We further compared the recovery performance of the standard l q  method and the mixed l 2/l q  method for different values of q. Figure 3 shows a similar instance as Figure 2. We generated a block-sparse signal with the same non-zero block locations as in Figure 2a, and we observed M = 144 measurements that is only around 1.4 times the signal sparsity k 0. From Figure 3, we can see that only the non-convex l 2/l q  method with q = 0.5,0.1 achieve near optimal recovery results while other methods fail. The results illustrate that for any q ≤ 0.5, the mixed l 2/l q  method can exactly recover the original signal. In addition, the results also demonstrate the outperformance of the non-convex mixed l 2/l q (0 < q < 1) method over the standard non-convex l q (0 < q < 1) method.

Figure 3
figure3

Recovery results with  M = 144 . (a) Original signal; (b) results with l q (q = 0.7) minimization (RMSE = 0.3589); (c) results with l q (q = 0.5) minimization (RMSE = 0.3857); (d) results with l q (q = 0.1) minimization (RMSE = 0.4124); (e) results with l 2/l 1 minimization (RMSE = 0.1688); (f) results with l 2/l q (q = 0.7) minimization (RMSE = 0.1164); (g) results with l 2/l q (q = 0.5) minimization (RMSE = 4.21 × 10-7); (h) results with l 2/l q (q = 0.1) minimization (RMSE = 8.23 × 10-8).

Figure 4a shows the effect of sample size, where we report the average root mean squares error (RMSE) over 100 independent random trails in the logarithmic scale for each sample size. In this case, we set signal length N = 256, and there are 64 blocks with uneven block size and the k = 4 active blocks were randomly extracted from the 64 blocks. The figure indicates the decay in recovery error as a function of sample size for all the algorithms. We can observe that both the l q and the mixed l 2/l q  methods improve the recovery performance as q decreases, and for a fixed q, the mixed l 2/l q  method is clearly superior to the standard l q  method in this block-sparse setting. To further study the effect of the active block number k (with k 0 fixed), we drew a matrix Φ of size 128×256 from Gaussian ensemble. We also set the signal x with the even block size and the total sparsity k 0 = 64. The block size was changed while keeping other parameters unchanged. Figure 4b shows the average RMSE over 100 independent random runs in the logarithmic scale. One can easily see that the recovery performance for the standard l q  method is independent to the active block number, while the recovery errors for the mixed l 2/l q  method are significantly better when the active block number k is far smaller than the total signal sparsity k 0. As expected, the performance of the mixed l 2/l q  method becomes identical to the standard l q  method when k = k 0. This illustrates that the mixed method favors large sized block when the total sparsity k 0 is fixed. Moreover, similar to the standard l q  method, the mixed l 2/l q  method performs better and better as q decreases.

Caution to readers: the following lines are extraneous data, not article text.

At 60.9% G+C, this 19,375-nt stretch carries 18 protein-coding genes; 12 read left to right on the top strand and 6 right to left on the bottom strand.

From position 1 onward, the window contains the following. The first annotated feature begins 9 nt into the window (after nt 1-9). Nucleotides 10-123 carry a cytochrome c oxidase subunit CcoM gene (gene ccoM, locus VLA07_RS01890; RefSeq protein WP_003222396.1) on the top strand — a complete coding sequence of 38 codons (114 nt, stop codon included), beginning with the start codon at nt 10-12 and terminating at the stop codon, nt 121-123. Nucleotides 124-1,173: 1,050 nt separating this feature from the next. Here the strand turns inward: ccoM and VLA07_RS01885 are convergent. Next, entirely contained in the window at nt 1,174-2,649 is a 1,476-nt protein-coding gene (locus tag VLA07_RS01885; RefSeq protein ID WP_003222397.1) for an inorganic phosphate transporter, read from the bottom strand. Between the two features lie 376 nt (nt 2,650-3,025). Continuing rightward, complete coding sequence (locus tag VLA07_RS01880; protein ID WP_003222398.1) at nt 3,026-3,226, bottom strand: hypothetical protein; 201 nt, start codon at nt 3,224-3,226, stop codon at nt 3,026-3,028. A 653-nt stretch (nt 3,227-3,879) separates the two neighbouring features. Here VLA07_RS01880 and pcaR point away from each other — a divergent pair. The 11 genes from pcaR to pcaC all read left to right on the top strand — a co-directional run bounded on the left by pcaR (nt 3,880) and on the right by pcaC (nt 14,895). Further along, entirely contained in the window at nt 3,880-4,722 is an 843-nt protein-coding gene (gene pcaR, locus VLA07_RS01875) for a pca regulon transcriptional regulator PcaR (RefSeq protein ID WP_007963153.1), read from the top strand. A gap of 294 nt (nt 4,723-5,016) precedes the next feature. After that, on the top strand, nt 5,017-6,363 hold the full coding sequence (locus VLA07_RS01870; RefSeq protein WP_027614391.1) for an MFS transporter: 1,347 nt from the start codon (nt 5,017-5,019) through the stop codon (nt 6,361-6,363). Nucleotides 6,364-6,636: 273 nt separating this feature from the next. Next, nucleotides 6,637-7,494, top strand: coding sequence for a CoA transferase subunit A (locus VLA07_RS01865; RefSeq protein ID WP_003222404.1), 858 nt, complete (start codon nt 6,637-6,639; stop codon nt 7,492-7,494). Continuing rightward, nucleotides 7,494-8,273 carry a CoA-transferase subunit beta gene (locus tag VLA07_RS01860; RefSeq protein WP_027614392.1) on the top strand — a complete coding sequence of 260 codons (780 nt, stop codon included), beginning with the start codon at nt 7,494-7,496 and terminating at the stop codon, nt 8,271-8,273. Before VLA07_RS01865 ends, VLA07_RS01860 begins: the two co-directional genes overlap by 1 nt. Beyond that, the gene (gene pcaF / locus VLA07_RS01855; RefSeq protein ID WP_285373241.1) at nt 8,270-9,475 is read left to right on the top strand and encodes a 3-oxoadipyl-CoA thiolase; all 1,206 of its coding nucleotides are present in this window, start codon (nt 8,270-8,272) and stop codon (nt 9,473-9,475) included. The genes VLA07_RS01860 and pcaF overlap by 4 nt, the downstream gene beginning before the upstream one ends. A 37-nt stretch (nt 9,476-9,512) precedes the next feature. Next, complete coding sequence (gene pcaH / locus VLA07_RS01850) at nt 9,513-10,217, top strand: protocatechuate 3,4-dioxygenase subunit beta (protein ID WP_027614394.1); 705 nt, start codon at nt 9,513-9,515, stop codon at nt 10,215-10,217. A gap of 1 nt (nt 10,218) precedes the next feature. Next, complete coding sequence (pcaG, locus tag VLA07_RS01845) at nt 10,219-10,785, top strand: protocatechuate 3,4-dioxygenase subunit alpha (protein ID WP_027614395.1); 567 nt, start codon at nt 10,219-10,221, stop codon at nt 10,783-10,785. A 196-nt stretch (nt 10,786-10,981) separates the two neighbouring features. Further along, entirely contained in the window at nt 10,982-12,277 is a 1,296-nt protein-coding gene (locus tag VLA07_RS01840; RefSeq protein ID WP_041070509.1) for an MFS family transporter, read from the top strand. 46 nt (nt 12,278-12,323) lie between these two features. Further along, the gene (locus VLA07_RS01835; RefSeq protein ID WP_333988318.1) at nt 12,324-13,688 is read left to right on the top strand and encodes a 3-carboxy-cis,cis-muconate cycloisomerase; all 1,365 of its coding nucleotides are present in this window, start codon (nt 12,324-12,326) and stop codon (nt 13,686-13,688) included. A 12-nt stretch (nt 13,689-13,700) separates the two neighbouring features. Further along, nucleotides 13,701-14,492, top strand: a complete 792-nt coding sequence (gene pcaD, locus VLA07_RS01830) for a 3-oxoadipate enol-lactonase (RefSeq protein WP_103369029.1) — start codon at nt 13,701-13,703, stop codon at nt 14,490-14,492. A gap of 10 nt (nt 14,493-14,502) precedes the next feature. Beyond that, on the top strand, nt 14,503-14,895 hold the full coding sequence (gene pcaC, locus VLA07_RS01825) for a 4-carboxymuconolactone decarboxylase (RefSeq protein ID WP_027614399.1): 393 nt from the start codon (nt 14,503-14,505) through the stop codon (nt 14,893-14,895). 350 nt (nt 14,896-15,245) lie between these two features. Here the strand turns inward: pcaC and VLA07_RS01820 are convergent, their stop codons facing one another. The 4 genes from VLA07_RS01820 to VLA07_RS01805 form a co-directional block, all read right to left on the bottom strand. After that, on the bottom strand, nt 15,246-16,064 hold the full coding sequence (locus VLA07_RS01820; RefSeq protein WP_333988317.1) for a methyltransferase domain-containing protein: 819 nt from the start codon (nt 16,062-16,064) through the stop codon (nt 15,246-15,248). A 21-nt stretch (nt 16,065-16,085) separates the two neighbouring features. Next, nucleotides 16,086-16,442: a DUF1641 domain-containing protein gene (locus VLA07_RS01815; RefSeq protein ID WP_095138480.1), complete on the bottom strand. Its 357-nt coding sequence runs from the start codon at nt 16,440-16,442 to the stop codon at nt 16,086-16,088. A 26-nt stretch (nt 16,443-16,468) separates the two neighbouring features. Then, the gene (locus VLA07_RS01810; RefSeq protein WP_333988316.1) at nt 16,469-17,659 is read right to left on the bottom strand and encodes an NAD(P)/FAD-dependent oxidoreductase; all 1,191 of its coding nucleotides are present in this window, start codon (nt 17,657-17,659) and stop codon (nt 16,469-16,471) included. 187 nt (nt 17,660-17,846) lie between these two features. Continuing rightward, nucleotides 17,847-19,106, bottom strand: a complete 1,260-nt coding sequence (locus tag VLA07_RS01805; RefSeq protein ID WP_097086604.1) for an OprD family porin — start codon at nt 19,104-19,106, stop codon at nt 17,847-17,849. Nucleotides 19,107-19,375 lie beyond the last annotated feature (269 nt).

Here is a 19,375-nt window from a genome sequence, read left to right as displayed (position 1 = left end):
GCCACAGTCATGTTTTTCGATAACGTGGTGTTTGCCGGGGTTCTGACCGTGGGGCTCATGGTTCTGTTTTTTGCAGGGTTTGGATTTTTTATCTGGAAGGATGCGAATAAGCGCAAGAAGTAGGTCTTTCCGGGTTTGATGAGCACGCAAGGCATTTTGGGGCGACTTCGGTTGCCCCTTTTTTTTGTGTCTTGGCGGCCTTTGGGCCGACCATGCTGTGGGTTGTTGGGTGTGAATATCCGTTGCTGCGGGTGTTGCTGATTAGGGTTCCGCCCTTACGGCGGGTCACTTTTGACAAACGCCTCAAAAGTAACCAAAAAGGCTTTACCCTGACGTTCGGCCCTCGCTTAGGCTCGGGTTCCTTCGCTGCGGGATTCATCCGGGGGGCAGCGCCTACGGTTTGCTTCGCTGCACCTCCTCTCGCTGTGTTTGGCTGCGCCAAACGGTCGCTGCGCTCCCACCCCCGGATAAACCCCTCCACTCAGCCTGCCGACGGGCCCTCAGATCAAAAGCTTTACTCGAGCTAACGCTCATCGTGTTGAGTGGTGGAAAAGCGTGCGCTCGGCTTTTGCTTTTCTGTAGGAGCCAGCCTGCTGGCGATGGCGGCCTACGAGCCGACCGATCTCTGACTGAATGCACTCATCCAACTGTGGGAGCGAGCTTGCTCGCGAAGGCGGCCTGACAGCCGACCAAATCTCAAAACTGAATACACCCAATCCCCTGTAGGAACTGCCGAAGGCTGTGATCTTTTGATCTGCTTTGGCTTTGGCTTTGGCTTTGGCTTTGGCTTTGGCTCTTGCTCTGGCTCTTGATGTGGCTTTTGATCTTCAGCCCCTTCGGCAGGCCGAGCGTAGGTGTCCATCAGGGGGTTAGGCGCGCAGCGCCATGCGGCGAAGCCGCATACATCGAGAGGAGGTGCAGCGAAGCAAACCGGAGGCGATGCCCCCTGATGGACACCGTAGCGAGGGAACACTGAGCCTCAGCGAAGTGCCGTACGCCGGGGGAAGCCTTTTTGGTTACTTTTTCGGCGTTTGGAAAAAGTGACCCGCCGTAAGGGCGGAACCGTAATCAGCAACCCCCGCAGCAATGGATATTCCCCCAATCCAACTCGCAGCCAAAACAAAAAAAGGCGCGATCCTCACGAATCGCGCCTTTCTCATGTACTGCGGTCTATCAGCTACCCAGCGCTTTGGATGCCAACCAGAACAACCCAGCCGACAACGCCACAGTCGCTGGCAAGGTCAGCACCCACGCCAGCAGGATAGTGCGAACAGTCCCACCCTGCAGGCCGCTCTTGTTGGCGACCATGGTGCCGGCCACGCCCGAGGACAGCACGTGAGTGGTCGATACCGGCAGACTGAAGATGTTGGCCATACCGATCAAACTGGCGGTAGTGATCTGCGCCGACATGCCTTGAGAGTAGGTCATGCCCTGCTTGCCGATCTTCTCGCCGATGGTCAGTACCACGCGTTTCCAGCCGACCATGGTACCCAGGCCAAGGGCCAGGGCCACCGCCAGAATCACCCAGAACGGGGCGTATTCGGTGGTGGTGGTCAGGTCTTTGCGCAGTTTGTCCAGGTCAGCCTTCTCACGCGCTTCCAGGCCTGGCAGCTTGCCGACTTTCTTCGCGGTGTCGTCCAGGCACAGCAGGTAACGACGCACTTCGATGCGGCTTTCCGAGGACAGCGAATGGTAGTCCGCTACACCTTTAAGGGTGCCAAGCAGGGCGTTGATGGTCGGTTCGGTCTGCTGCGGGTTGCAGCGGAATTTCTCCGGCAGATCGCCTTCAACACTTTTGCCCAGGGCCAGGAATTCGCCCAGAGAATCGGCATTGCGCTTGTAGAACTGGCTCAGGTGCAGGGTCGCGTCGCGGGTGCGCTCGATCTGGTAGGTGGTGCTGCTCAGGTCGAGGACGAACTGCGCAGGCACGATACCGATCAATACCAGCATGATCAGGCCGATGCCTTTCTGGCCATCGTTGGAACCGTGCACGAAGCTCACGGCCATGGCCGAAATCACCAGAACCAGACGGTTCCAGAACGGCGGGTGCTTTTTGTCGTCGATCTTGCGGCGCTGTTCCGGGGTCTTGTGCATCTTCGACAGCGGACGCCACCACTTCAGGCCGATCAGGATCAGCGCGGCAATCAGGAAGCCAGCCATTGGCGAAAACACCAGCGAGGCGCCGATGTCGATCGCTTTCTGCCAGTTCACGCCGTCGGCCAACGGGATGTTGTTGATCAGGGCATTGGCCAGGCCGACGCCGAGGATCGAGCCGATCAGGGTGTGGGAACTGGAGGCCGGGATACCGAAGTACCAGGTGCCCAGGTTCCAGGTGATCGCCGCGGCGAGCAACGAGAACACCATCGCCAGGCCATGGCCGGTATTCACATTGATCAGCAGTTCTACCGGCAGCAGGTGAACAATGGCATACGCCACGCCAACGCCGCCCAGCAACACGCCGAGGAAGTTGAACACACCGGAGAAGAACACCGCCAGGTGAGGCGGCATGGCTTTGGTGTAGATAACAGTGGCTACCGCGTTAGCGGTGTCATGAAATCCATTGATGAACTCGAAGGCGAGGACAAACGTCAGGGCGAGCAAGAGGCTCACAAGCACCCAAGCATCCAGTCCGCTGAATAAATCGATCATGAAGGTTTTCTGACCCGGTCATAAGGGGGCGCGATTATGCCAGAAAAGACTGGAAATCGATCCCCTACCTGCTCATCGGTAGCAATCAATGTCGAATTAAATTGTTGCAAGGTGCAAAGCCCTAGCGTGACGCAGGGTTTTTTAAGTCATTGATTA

Figure 4
figure4

Recovery performance: (a) average RMSE (log-scale) versus sample size ratio  M/k 0 ; (b) average RMSE (log-scale) versus active block number k .